HONG KONG/LOS ANGELES (Reuters) - Hong Kong said on Tuesday that Walt Disney Co will invest $452 million to expand its Hong Kong theme park, seen as necessary to bolster the park’s long-term prospects against a planned rival park in Shanghai.
Hong Kong Chief Executive Donald Tsang said Hong Kong would not invest more capital in the joint venture but would convert a substantial part of its loan to the project into equity. He said Disney’s capital investment would be about HK$3.5 billion.
Disney will also convert the entire balance of its outstanding HK$2.76 billion loan to the theme park into equity.
Disney Parks spokeswoman Leslie Goodman said the company was pleased to have completed an agreement “that will benefit both parties” after two years of negotiations.
“The expansion deal will contribute to Hong Kong’s appeal as an international, family-friendly tourist destination and the resort’s long-term success,” Goodman said in a statement, adding that the company was eager to start work.
The expansion consists of 30 new attractions in three new “lands,” two of which will be exclusive to Hong Kong Disneyland for five years after opening, a source familiar with the plan said. The park will have exclusive rights in Asia to the third new “land” for five years, the source said.
The first area will take three years to complete and the next two will begin over the following two years with the entire expansion set for completion in 2014, the source said.
Hong Kong lawmakers are set to vote July 10 on the HK$3.63 billion deal to boost the park’s total area by 23 percent.
As part of the deal, Disney promised to boost transparency by disclosing its annual visitor figures and financial performance for the Hong Kong park. The first report is expected at the end of the park’s 2009 fiscal year.
“In total this means that the Walt Disney Company will invest about HK$6.2 billion new capital in demonstration of the company’s confidence in Hong Kong Disneyland,” said Rita Lau, Hong Kong’s Secretary for Commerce and Economic Development.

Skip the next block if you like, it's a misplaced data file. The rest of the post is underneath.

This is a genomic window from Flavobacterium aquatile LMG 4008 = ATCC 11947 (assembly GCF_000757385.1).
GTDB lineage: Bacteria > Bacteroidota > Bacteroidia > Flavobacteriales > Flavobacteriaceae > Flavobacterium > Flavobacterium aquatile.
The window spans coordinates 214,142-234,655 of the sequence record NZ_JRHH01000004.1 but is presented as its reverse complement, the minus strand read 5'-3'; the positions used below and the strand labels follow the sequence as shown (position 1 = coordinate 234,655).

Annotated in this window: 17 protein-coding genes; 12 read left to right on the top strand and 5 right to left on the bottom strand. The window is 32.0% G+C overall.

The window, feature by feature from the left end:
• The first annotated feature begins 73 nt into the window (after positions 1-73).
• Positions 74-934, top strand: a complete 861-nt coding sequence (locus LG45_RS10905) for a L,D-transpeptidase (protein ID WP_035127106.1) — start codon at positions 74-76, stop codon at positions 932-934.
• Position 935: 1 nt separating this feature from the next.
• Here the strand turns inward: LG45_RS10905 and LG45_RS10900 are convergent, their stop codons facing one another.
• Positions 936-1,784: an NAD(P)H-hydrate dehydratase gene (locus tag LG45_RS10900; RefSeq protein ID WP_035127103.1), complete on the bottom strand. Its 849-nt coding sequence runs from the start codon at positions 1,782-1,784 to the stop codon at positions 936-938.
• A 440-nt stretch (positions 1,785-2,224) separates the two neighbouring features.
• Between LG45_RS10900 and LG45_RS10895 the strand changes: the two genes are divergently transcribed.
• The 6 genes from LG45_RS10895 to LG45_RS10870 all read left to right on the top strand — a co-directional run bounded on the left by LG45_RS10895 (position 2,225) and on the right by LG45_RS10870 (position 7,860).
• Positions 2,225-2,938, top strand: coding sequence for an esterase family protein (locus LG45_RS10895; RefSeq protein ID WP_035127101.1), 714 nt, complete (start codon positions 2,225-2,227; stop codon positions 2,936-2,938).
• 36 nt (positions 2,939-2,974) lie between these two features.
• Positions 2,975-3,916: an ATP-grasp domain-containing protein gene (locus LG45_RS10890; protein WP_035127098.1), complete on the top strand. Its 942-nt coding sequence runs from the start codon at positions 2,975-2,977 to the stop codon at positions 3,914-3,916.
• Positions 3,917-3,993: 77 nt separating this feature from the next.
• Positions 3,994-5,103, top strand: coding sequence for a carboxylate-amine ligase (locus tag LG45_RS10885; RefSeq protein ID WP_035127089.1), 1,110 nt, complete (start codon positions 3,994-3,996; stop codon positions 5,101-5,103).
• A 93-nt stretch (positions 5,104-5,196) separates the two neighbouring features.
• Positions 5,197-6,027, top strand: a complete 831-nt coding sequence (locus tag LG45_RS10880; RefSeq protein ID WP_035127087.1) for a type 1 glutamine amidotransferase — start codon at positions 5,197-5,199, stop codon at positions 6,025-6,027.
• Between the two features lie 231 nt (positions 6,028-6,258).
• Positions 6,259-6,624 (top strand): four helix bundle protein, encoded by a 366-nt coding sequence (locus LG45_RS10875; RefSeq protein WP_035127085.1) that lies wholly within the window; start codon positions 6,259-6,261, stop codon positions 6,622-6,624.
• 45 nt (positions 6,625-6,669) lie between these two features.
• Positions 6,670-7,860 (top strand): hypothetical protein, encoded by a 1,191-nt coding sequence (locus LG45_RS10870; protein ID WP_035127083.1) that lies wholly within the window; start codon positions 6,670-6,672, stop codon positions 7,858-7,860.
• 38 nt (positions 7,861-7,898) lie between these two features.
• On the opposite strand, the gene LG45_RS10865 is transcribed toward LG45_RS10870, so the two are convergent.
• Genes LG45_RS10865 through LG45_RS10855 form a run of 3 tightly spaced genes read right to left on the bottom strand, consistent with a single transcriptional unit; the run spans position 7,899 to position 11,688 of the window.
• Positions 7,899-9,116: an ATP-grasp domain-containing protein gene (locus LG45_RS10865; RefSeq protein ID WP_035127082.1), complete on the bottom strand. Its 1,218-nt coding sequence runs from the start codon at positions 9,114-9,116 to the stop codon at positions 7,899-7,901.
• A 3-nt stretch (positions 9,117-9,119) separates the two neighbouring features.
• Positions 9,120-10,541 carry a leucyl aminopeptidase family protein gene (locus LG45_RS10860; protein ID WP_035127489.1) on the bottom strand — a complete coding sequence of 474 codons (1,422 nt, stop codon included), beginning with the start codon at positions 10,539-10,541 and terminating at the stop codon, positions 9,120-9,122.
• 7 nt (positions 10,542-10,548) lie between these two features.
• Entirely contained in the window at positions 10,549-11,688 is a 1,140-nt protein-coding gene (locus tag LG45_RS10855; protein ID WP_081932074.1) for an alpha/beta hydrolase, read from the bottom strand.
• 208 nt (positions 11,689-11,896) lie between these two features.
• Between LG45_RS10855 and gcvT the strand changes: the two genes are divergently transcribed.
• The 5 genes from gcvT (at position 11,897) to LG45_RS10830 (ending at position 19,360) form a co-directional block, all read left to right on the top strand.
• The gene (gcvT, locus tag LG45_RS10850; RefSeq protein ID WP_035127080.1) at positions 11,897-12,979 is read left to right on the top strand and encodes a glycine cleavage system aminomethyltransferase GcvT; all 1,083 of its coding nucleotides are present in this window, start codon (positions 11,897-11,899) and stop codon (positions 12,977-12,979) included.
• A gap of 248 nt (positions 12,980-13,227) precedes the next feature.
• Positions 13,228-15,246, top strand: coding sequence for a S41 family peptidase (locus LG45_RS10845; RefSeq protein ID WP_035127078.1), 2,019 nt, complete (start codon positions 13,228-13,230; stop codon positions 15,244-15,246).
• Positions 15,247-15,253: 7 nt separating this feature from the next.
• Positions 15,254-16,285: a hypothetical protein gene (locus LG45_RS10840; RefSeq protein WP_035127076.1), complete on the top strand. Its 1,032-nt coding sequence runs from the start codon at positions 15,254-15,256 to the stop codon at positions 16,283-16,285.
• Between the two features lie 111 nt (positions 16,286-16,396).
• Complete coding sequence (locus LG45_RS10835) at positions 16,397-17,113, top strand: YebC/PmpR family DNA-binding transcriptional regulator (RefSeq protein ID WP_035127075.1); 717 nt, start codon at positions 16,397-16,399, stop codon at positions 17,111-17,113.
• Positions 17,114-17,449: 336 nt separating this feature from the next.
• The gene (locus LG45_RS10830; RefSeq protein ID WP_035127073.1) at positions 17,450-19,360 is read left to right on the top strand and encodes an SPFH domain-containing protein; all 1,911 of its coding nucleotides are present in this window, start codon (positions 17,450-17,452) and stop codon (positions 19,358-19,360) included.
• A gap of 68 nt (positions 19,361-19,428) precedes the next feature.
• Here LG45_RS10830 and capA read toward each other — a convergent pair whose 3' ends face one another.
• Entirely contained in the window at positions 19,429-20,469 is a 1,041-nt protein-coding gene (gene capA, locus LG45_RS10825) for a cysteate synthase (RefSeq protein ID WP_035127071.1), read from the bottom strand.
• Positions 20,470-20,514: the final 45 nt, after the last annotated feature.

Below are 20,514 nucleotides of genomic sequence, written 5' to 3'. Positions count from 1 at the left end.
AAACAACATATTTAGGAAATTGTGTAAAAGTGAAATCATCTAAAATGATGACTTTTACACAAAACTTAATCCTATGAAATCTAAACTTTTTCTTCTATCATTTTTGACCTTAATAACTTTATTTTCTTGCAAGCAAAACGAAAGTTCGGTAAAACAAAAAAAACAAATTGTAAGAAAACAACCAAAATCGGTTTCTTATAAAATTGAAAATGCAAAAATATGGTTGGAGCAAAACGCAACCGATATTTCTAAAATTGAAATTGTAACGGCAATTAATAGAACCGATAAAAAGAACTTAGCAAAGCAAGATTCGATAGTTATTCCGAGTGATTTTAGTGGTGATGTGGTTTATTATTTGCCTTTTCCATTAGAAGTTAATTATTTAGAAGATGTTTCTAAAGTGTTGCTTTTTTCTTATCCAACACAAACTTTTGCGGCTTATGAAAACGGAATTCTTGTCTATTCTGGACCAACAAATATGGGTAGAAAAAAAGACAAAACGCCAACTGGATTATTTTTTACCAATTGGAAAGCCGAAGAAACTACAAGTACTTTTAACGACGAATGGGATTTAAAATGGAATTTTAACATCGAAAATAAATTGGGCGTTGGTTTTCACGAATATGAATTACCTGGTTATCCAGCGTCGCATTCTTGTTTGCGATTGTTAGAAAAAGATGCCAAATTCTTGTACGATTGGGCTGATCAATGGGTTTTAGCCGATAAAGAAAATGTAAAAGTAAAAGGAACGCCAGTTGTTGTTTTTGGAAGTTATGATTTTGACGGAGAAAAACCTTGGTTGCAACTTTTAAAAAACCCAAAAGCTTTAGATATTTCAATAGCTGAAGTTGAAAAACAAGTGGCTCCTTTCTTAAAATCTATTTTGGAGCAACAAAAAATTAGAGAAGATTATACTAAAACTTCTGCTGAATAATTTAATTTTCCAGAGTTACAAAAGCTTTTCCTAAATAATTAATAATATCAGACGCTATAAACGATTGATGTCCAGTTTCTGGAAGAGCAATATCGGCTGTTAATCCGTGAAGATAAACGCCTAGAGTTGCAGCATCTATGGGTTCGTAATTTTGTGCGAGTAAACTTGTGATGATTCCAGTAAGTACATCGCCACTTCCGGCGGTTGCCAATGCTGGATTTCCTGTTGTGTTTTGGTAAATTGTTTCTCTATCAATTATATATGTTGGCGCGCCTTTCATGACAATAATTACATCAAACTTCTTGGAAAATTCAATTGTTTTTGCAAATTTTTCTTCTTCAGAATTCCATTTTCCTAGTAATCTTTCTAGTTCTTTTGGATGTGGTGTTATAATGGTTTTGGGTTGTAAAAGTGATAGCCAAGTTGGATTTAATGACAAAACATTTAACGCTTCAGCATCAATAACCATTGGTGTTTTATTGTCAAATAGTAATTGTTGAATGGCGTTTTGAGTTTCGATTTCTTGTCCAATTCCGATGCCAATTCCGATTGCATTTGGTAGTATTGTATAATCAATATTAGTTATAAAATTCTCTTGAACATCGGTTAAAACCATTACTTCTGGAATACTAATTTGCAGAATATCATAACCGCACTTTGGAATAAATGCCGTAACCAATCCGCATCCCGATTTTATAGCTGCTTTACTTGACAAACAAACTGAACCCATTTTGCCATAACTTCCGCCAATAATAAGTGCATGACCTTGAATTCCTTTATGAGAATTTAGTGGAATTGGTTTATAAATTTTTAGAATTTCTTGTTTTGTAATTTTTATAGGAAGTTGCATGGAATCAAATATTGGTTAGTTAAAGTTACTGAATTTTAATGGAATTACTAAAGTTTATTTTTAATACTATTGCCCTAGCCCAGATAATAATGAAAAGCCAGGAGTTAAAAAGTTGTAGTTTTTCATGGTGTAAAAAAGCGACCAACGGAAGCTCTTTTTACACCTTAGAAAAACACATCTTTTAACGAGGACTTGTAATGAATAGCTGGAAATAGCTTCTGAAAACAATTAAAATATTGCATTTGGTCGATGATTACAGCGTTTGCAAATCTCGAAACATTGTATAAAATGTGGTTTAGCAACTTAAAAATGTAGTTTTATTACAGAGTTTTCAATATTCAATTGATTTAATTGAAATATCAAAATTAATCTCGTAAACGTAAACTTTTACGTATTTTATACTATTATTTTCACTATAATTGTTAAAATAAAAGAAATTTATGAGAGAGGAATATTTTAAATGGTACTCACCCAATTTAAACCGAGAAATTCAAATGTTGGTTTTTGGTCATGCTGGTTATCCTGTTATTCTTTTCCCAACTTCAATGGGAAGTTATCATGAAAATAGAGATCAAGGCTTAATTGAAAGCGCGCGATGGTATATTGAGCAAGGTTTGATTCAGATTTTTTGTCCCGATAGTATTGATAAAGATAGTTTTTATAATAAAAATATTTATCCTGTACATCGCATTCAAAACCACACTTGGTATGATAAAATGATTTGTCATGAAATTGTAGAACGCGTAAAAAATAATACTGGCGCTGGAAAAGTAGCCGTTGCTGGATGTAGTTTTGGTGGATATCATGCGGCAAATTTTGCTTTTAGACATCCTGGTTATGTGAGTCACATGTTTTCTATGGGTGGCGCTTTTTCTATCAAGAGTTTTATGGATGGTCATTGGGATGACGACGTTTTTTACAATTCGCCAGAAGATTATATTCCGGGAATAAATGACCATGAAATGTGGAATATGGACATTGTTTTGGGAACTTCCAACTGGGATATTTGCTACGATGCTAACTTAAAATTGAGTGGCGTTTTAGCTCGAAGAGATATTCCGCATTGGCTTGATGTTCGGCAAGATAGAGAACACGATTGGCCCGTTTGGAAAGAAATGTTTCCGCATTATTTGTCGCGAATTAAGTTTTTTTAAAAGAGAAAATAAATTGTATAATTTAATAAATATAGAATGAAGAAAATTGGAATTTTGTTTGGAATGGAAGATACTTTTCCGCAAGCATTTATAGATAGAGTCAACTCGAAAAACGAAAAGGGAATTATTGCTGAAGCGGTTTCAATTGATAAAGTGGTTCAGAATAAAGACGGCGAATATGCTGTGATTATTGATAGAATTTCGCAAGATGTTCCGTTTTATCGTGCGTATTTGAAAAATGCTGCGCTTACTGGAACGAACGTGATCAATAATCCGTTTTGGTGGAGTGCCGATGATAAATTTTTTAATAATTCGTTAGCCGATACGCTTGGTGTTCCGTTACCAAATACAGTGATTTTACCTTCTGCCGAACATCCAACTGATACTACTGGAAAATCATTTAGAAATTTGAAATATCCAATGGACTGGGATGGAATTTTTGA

After Disney’s new investment and the government’s debt-to-equity swap, Hong Kong will see its stake in the park fall to 52 percent from 57 percent in the theme park’s first major expansion since it opened to great fanfare in 2005.
Since then, however, the park’s performance has been sluggish, with attendance falling short of initial targets.
The government’s outstanding loan to the theme park is about HK$6.89 billion. After the conversion, this balance will not drop below HK$1 billion, the government said in a statement.
It said the expansion, with a mix of thrill rides, would “broaden the park’s appeal” and act as a “catalyst” in improving the park’s operating and financial performance.
“If there is no expansion, the attraction of the theme park will fall over time,” government economist Helen Chan said at a briefing to announce details of the long-awaited expansion.
The Hong Kong government desperately needs the expansion to boost flagging attendance, with a much larger rival Disneyland expected to be completed in Shanghai in 2014 -- assuming it gets approval from the Chinese government -- that could draw much visitor traffic from the burgeoning mainland China market.
Hong Kong is the smallest of Disney’s five resorts.
“We’re only increasing it (the size) by some 20 percent but the Shanghai Disneyland is going to be 10 times the size of Hong Kong Disneyland, how are we going to compete with them,” said lawmaker Emily Lau during a briefing on the plan.
But officials, who must still lobby lawmakers to green-light the deal, stressed the park’s unique attractions would bolster the park’s current reported attendance of about 4.5 million annually to between 5.2 million-8.4 million visitors by 2015 when the expansion is done.
“We often talk about uniqueness and exclusiveness and therefore it’s not just about the size,” said Hong Kong official Lau.
The total net economic benefit of the expanded theme park over 40 years would range from HK$64.7 billion to HK$117.3 billion, the government said, with the theme park having already added 0.2 percent to the city’s annual GDP since opening.
($1 = HK$7.8)
Editing by Muralikumar Anantharaman, Phil Berlowitz
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